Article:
Stained glass

Francesco Moretti began producing stained-glass windows in 1858. During a lifetime of study and experimentation he developed a unique, personal style that at times brought him into conflict with the established concept of stained glass held by some critics. However, thanks to his notoriety and excellent reputation in the field of restoration work, in 1891 the Minister of Education requested him to produce an official circular to be sent to all Italian Prefectures containing ‘all the necessary instructions to impede the damage to historic stained-glass windows caused by negligence, and inappropriate methods of cleaning and restoration.’

Painting on glass means mixing colour and light to give life to a work that expresses itself through these elements alone. This involves an understanding of where the work will be placed, of how the sun’s path changes, of establishing the most suitable position, and only then of choosing the colours, mixing and applying them. Throughout the production process, it is the sunlight itself which is the test of whether the colours have been chosen and matched harmoniously while not forgetting that the soldered metal strips which hold the pieces of glass together must form an integral part of the composition. The best way of doing this is often to rely upon traditional techniques which have stood the test of time.

Today in the Moretti Caselli studio stained-glass windows are created which cater for all tastes, both modern and classical, while using traditional techniques. Moretti always insisted that stained-glass work is not a ‘minor’ craft, as glass lends itself to innumerable creative possibilities, just as more commonly used materials such as wood, canvas and marble do. Thus from the second half of the nineteenth century onwards, the Studio has considered stained-glass painting to be similar to oil painting, only that instead of colour being applied to canvas, it is applied to glass so as to exploit to the full the play of light and the transparency of glass. As in the past, subjects are based on detailed research and are meticulously executed using tiny brush-strokes so as to render the work as lifelike as possible.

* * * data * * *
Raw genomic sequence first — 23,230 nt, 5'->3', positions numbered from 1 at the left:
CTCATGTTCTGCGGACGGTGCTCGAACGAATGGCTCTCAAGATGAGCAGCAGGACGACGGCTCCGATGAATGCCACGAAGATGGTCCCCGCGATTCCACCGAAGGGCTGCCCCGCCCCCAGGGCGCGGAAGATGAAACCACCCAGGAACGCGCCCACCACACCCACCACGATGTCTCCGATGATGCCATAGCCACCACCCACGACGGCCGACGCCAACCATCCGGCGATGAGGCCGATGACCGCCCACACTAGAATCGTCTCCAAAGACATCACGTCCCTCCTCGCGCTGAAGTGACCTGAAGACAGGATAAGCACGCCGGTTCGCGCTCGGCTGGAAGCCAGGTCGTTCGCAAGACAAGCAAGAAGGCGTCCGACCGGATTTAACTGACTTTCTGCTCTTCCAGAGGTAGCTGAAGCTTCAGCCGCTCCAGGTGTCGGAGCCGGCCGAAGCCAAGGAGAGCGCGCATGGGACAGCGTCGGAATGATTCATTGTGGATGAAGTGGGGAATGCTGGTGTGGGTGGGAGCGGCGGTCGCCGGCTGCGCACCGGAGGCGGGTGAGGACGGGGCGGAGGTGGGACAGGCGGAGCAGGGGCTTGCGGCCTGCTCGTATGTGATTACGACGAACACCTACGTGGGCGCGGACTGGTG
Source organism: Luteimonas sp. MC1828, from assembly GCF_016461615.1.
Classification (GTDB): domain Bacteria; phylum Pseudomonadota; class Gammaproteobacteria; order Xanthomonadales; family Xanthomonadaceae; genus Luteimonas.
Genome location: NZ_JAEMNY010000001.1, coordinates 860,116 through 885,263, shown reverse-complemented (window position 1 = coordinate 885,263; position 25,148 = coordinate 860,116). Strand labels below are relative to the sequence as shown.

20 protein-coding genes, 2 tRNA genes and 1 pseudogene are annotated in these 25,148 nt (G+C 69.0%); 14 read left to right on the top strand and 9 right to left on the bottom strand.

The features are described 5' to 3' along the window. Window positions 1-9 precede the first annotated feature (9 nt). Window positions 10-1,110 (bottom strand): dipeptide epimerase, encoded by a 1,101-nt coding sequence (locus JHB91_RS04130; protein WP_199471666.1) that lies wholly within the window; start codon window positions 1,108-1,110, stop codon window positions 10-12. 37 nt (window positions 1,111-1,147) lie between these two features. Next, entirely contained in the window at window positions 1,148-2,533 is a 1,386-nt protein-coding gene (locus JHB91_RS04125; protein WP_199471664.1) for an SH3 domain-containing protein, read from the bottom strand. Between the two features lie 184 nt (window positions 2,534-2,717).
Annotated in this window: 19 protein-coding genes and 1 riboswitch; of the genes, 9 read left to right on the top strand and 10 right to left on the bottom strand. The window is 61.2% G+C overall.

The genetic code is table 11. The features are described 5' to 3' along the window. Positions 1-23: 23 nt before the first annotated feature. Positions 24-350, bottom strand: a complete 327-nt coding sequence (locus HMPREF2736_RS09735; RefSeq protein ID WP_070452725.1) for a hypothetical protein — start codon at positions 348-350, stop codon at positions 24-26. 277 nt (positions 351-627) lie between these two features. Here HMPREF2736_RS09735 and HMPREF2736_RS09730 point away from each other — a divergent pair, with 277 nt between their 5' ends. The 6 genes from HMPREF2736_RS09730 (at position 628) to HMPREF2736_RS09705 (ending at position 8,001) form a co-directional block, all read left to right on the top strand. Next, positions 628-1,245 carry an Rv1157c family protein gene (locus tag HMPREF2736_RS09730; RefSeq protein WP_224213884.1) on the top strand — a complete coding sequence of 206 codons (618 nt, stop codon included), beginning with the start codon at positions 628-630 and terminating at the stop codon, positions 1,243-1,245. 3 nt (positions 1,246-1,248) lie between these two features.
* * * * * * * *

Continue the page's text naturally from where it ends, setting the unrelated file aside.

The Studio has a historical collection of traditional machinery and tools still in working order, and although they are no longer used today, they bear witness to the Studio’s growth and development. Of particular interest is Moretti’s wood-fired kiln, painstakingly designed to reach and maintain specific temperatures.

Moretti’s descendants who have kept the family tradition alive still work using his secrets and knowhow, lovingly kept and respected, while adding each his own personal manual and scientific experience. Stained-glass work is not simply a question of cutting glass, painting it and then mounting the finished work; it is a delicate, skilful craft, the fruit of love, dedication and pride in creating unique works of art.